Via Fred Wilson, here's a look at the 25 most popular mobile apps as of mid-2015, a list that you'll see is utterly dominated by Google, Facebook, and Apple:
As Wilson notes, "There isn’t a single 'startup' on that list and the youngest company on that list is Snapchat which is now over four years old." In other words, we've experienced a closing of the app frontier and entered a phase of consolidation.
But another theme I would note is that this chart calls into question two bits of conventional wisdom that currently exist in the technology press. One is that the strength of Apple's iPhone franchise fundamentally rests on the strength of the app ecosystem — developers develop for iOS because iOS has the best customers, and high-end buyers flock to iOS because it has the richest app ecosystem. The second bit of CW is that this means Apple needs to cultivate a similar virtuous circle between users and developers to succeed with products like iPads, Apple TV, and Apple Watch. In other words, for its new products to succeed, Apple needs to do more to improve its strained relationship with independent developers.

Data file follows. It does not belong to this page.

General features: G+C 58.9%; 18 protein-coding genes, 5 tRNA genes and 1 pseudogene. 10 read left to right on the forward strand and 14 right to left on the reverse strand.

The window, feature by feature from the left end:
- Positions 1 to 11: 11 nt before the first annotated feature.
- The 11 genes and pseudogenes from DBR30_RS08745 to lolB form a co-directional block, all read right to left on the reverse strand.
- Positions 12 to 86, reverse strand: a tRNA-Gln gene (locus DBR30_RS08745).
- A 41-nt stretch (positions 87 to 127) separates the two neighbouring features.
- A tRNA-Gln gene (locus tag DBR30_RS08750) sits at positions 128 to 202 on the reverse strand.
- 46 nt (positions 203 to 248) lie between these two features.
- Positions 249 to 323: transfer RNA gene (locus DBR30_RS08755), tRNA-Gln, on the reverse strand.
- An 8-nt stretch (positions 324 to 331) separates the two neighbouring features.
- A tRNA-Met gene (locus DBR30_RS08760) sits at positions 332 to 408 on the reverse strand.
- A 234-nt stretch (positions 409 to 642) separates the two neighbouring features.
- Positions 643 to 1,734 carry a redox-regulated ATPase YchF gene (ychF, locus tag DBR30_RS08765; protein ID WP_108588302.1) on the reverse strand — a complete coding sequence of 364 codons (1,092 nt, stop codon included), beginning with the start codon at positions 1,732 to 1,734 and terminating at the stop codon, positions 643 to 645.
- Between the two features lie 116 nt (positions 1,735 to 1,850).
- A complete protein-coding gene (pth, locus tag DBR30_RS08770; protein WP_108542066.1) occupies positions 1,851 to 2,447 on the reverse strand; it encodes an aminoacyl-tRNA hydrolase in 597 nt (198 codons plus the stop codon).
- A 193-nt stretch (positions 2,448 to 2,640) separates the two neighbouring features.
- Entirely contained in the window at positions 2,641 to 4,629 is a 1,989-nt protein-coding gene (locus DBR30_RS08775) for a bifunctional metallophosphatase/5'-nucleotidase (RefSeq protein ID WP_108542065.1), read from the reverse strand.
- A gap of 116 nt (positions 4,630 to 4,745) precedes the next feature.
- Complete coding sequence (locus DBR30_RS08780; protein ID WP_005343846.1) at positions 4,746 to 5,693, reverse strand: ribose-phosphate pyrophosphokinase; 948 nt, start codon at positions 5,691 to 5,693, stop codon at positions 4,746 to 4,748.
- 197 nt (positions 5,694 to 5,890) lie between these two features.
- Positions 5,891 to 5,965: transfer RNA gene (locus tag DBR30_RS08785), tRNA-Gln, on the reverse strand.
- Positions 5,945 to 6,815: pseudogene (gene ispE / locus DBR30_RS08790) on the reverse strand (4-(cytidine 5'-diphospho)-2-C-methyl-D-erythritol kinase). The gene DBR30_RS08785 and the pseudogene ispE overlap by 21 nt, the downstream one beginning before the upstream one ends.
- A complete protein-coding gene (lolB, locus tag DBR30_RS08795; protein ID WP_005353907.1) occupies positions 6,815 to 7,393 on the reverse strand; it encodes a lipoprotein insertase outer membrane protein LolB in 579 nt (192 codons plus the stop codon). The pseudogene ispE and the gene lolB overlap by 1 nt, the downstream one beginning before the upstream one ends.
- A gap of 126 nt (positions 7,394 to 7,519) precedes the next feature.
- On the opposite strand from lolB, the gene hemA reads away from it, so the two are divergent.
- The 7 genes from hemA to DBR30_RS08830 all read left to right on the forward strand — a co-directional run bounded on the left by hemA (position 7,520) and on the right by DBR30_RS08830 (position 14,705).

From this chart, though, it seems maybe Apple's relationship with independent developers is strained because Apple can see that those developers aren't as important as they think they are. The main thing people want to do with their mobile devices is access services from Facebook and Google, meaning that the important thing for Apple to manage is the delicate relationship between giant companies that compete with each other while also being codependent.